Although voter turnout overall was low Tuesday, there were pockets of strong participation that highlighted the races that attracted the highest levels of interest.
At a time when many fear growing voter apathy, it’s clear to us that compelling and important races still bring out residents to participate in this civic process.
Turnout across Centre County was 17.92 percent, higher than the abysmal 12 percent seen in the primary but still much lower than we would like to see.
Of the county’s 107,414 registered voters, 19,245 cast ballots, according to unofficial elections office data.
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But don’t draw from that a sense of broad disenchantment with this election.
Especially in Penns Valley, people headed to the polls in good numbers.
Consider these turnout figures in that region:
• Centre Hall, 38.55 percent
• Gregg Township, 43.12
• Haines Township, 44.13
• Miles Township (two precincts), 36.80
• Millheim, 39.63
• Penn Township, 46.87 (highest turnout in the county)
• Potter Township (two precincts), 36.85
With a highly contested school board race on the ballot, more than 2,500 votes were counted in Penns Valley. Bravo!
Voters also were tuned in to school board battles in Bellefonte, Bald Eagle and Philipsburg-Osceala, and races in many individual communities. Voting for mayor in State College and Port Matilda showed nice interest.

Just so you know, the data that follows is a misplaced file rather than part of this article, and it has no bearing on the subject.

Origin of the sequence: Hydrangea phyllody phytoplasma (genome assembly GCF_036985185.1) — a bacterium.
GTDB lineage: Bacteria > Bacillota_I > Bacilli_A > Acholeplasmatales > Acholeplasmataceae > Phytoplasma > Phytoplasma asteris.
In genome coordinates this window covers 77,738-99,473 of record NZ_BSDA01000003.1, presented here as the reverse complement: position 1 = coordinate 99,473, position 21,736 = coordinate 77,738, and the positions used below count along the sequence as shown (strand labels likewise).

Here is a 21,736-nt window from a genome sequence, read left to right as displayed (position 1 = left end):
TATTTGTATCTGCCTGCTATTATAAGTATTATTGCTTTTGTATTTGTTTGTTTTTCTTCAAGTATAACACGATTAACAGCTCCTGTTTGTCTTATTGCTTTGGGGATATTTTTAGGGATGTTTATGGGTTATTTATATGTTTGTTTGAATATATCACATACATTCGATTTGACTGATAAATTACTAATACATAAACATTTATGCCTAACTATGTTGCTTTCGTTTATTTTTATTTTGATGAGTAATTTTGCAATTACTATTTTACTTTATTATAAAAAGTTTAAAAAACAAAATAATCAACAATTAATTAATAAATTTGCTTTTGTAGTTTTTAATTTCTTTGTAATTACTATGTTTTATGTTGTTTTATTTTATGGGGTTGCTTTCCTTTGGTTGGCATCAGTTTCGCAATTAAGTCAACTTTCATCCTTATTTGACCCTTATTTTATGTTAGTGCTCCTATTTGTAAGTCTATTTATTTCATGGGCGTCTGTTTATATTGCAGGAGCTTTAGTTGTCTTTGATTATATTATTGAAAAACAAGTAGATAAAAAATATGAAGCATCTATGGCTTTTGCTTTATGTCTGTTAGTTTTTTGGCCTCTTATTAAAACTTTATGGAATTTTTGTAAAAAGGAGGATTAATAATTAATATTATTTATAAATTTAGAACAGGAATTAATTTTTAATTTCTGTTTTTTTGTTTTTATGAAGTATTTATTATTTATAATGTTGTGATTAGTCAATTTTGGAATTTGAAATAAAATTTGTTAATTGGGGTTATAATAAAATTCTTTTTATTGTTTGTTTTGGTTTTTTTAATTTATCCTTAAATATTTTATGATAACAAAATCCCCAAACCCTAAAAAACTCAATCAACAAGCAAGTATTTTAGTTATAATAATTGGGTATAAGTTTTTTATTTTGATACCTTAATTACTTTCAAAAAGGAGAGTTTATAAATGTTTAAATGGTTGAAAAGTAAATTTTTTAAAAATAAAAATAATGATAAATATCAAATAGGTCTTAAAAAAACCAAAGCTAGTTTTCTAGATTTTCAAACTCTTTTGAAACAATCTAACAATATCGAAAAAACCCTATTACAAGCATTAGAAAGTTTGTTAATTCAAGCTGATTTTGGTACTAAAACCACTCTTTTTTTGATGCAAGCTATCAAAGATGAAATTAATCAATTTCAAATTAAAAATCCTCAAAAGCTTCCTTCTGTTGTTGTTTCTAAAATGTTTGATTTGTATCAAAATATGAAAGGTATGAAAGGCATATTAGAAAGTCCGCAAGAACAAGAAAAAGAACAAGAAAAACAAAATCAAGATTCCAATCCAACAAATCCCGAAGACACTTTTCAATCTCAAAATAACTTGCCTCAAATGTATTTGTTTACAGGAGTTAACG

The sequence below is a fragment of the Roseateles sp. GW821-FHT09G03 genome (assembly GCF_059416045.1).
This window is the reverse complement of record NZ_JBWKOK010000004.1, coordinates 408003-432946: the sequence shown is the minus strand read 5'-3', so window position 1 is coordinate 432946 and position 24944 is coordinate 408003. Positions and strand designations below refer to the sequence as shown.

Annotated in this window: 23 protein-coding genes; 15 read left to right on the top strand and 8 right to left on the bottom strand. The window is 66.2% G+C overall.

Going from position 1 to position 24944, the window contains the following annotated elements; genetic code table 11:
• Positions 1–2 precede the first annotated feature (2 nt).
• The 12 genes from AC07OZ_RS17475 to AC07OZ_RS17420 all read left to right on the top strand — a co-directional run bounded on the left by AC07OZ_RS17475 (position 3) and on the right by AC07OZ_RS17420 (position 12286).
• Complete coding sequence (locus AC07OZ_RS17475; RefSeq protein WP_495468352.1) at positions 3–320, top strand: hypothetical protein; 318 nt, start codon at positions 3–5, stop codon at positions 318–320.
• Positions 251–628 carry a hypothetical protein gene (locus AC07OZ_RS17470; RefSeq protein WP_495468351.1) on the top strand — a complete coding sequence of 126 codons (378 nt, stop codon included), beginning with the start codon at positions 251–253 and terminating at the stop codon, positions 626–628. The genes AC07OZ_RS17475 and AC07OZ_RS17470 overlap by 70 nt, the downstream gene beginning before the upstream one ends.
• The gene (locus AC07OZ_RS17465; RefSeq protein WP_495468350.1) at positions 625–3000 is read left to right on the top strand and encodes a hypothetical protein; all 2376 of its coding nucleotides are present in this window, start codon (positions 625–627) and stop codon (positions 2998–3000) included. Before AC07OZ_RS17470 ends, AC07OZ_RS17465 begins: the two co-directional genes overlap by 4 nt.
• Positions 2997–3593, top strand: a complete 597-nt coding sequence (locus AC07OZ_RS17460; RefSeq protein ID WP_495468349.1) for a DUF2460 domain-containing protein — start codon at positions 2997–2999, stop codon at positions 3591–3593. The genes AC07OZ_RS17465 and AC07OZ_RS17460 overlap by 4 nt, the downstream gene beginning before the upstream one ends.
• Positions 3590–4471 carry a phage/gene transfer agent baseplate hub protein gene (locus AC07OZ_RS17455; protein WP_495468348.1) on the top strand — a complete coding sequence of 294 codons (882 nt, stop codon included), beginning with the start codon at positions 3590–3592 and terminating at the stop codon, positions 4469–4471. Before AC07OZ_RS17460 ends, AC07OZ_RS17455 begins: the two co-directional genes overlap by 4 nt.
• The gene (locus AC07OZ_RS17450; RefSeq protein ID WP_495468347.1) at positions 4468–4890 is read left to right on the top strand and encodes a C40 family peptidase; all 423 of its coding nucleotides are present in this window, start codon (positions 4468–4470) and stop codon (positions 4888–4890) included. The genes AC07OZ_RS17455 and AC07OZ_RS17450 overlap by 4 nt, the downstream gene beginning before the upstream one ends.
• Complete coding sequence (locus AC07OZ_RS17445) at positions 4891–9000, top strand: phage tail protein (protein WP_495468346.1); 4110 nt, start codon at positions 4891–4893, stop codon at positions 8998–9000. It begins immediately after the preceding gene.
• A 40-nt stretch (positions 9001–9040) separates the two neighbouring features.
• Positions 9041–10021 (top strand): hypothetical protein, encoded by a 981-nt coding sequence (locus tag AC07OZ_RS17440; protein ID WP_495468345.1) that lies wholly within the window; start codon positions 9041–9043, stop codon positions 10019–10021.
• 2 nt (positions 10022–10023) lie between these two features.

Here are some other municipalities or precincts that helped lift the countywide turnout numbers:
• Bellefonte Northeast, 31.72 percent
• Burnside Township, 36.6
• Curtin Township North, 31.75
• Halfmoon Township, 34.18
• Harris Township East, 30.11
• Harris Township West, 32.57
• Port Matilda, 35.62
• Rush Township South, 43.70
• State College North, 36.39
• State College South 2, 38.40
• State College West 1, 36.81
• State College West 2, 41.77
• Union Township, 33.33
• Unionville, 39.89
• Walker Township East, 30.88
As is often the case, State College saw the best of times and the worst times.
Several borough precincts reported very low turnout as students chose not to participate in the local election.
In State College East 4, there were 4,064 voters registered but just 10 ballots completed (.25 percent). Wow. Such occurrences in the Centre Region pulled down the county numbers.
Let’s be clear; we are not celebrating a November election turnout of just less than 20 percent.
It’s not nearly good enough, with so many important local battles being contested, that fewer than one-fifth of the residents who bothered to register to vote actually did.
However, we see silver linings here and there in this generally dark cloud.
And we’re reassured that when important issues are on the table and when candidates step forward and get engaged, people still respond by voting.
This gives us hope, at a time politically when good feelings have been all too fleeting.